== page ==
7 Thrilling Novels About Espionage
Lauren Wilkinson, author of “American Spy,” recommends shadowy tales of undercover agents
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When I began writing my novel, American Spy, I didn’t have a particular affinity for the spy genre. I’ve since come to love it — especially some of the classics, like The Spy Who Came in From the Cold by John le Carré and The Quiet American by Graham Greene — but this appreciation came well after the book was already underway.
My novel started with an image that popped into my mind: it was of a black female protagonist who is a typical suburban mother — or so it seems until someone tries to assassinate her. At first, I had no idea why someone would want to kill her; eventually I asked myself what if it’s because she was once a spy? And the book took off from there. Set during the Cold War in the 80s, American Spy follows Marie Mitchell, a special agent who is approached by the CIA and asked to help destabilize Thomas Sankara’s Marxist revolutionary government.
Answering that initial question, and in so doing figuring out that Marie was once a spy, I created dozens more questions for myself. Most I had no idea how to answer, so to generate ideas I’d read spy novels. My favorites tended to be the ones that resisted the conventions of a genre that has historically been dominated by straight white male authors. Most (although not all) of the books on this list do so in some way.
Who Is Vera Kelly? by Rosalie Knecht
Part spy novel, part coming-of-age story, Vera works for the CIA — she’s an electronics expert undercover in Buenos Aires during the political tumult of the 60s. The book also details a complex backstory: Vera’s relationship with her abusive mother, and the formative relationships and experiences she has in New York as she comes to terms with her sexuality.
The Sympathizer by Viet Thanh Nguyen
In this Pulitzer prize winner, the Captain, a half-Vietnamese, half-French Communist operative, escapes the fall of Saigon. He heads to California with the General, the South Vietnamese military official that he’s been spying on. I enjoyed this book because of how resistant it is to narrating the Vietnam War entirely from the American perspective.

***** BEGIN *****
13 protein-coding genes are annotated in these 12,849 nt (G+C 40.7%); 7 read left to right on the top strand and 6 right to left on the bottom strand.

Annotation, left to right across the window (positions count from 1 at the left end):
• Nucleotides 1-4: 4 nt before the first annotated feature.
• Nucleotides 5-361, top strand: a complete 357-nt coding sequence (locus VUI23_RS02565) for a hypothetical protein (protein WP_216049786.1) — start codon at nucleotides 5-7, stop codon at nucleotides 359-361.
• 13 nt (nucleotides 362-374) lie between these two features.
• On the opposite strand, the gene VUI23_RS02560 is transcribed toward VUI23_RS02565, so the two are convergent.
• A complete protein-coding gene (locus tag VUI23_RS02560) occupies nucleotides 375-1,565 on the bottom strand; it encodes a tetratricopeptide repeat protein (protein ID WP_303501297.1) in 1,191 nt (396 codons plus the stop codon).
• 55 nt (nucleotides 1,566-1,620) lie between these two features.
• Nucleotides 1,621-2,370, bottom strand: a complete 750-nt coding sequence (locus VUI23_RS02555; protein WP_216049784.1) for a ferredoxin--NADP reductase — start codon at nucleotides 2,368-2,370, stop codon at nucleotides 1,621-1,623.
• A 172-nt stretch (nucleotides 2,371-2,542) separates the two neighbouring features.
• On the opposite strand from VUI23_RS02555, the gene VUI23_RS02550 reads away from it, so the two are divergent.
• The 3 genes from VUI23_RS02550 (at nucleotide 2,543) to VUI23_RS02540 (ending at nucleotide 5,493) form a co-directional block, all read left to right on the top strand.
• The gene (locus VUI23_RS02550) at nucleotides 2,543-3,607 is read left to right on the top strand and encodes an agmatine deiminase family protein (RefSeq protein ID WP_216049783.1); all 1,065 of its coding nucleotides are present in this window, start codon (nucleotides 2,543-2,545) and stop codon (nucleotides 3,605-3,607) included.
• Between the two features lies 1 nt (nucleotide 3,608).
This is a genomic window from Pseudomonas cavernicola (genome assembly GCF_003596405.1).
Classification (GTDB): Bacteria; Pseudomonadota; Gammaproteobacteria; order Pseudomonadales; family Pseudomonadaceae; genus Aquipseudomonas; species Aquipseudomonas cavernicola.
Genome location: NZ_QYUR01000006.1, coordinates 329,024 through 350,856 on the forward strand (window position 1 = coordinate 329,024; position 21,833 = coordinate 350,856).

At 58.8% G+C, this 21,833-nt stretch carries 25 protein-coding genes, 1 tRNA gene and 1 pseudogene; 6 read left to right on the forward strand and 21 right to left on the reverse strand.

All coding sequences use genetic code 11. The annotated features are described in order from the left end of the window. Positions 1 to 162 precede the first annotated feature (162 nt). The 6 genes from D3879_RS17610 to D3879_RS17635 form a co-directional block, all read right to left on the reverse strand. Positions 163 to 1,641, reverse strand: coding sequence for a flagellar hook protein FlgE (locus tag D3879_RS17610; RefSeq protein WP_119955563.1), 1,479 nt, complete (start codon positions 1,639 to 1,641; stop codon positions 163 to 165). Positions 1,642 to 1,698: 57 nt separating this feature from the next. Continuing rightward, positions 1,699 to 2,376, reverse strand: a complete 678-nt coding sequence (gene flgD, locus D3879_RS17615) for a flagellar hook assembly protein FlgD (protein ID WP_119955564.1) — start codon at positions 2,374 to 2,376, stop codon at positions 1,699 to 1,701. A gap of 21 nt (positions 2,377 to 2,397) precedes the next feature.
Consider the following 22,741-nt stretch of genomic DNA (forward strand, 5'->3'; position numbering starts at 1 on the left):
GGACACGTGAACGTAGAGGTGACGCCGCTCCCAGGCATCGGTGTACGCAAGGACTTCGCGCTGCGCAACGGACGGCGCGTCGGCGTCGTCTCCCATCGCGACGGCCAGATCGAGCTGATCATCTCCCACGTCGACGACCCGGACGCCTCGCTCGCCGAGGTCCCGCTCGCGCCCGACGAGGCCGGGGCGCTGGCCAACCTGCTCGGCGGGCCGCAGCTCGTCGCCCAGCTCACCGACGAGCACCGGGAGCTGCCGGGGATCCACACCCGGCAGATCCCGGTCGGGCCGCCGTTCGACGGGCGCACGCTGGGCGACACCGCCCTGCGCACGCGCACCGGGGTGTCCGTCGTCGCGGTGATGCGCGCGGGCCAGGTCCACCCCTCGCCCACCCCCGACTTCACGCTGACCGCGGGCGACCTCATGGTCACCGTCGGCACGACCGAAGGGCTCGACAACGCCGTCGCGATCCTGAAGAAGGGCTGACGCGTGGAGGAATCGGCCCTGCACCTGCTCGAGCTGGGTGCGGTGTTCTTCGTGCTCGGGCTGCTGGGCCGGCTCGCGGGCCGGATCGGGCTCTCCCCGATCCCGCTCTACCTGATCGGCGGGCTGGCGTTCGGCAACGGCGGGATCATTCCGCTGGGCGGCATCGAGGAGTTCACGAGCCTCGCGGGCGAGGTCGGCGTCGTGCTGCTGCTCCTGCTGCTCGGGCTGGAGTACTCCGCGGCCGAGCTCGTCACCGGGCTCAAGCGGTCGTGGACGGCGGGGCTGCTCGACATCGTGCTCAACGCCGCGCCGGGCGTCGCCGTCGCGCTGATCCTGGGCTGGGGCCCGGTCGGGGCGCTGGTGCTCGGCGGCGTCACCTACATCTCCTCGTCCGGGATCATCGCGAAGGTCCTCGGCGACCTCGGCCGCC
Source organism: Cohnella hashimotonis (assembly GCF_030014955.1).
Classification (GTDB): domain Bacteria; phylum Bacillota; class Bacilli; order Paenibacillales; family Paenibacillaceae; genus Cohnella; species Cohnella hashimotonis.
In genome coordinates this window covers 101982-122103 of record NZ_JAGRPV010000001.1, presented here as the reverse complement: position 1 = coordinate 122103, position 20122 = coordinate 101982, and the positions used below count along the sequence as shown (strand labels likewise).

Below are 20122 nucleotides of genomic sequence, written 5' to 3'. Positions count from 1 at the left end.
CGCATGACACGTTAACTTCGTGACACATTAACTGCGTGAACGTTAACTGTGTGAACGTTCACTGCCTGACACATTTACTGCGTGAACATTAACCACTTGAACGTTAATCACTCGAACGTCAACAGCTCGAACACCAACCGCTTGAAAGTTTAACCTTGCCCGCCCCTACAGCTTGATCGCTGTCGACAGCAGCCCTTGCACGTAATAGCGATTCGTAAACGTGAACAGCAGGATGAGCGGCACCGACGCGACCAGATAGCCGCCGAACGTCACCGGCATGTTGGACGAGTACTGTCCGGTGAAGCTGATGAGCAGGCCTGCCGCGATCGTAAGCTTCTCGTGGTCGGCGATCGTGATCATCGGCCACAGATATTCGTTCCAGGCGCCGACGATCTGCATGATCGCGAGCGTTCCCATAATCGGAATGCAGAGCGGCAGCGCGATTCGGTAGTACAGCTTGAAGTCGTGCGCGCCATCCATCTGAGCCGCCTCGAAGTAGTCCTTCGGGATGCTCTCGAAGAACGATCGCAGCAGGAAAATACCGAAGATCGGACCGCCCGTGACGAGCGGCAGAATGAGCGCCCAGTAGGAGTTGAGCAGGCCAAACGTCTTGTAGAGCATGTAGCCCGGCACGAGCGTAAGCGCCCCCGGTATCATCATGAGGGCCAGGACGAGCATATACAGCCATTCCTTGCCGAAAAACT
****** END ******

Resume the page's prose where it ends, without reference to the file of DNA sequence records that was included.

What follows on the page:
Invisible Man by Ralph Ellison
Okay, so this one isn’t strictly a spy novel, but I’ve included it because of what the narrator’s father is told by his grandfather when he’s on his death bed. He says “…our life is a war and I have been a traitor all my born days, a spy in the enemy’s country ever since I give up my gun back in the Reconstruction.” The protagonist puzzles over what his grandfather meant and how his words should affect his own conduct, and this motivates him throughout the novel.
Native Speaker by Chang-Rae Lee
Henry Park, a Korean American undercover agent working for a private intelligence agency, is grieving the death of his young son and estrangement from his wife. When his agency assigns him to go undercover to disrupt the mayoral campaign of a high-profile member of the Korean American community, he experiences a crisis of identity. I’m especially fond of spy novels that detail the spy’s family life as well as their work, so this book really resonated with me.
Restless by William Boyd
Set in the 1970s, this story introduces Ruth, a British ESL teacher with a young son. While visiting her mother, Sally, the older woman reveals that she’s actually of Russian origin, and that in her youth she worked as a British spy during World War II.
Berlin Game by Len Deighton
In the first novel in the Game, Set and Match trilogy, Bernard Samson is an MI6 agent who’s tasked with ushering Brahms Four, a highly valuable asset, out of East Germany. Meanwhile, he’s also trying to figure out who the double agent in his office is, and why his wife has been acting so strange lately. While this book does very little to resist the conventions of the genre, Samson, like almost all of the intelligence agents who resonate most with me, is burnt out and cynical about his work. I loaned my main character Samson’s defensive cynicism but gave hers an origin that’s different than burn out.
Casino Royale by Ian Fleming
The first in the James Bond series, this novel details 007’s famous (and entirely implausible) assignment to bankrupt SMERSH agent Le Chiffre at a French casino. It’s a fun book, and also one of the most relentlessly sexist things I’ve ever read. I think of Marie as an anti-Bond because it’s her female relationships that have the most enduring effect on her. They define her character. So, I’ve included Fleming on this list because he managed to inspire me quite profoundly despite himself.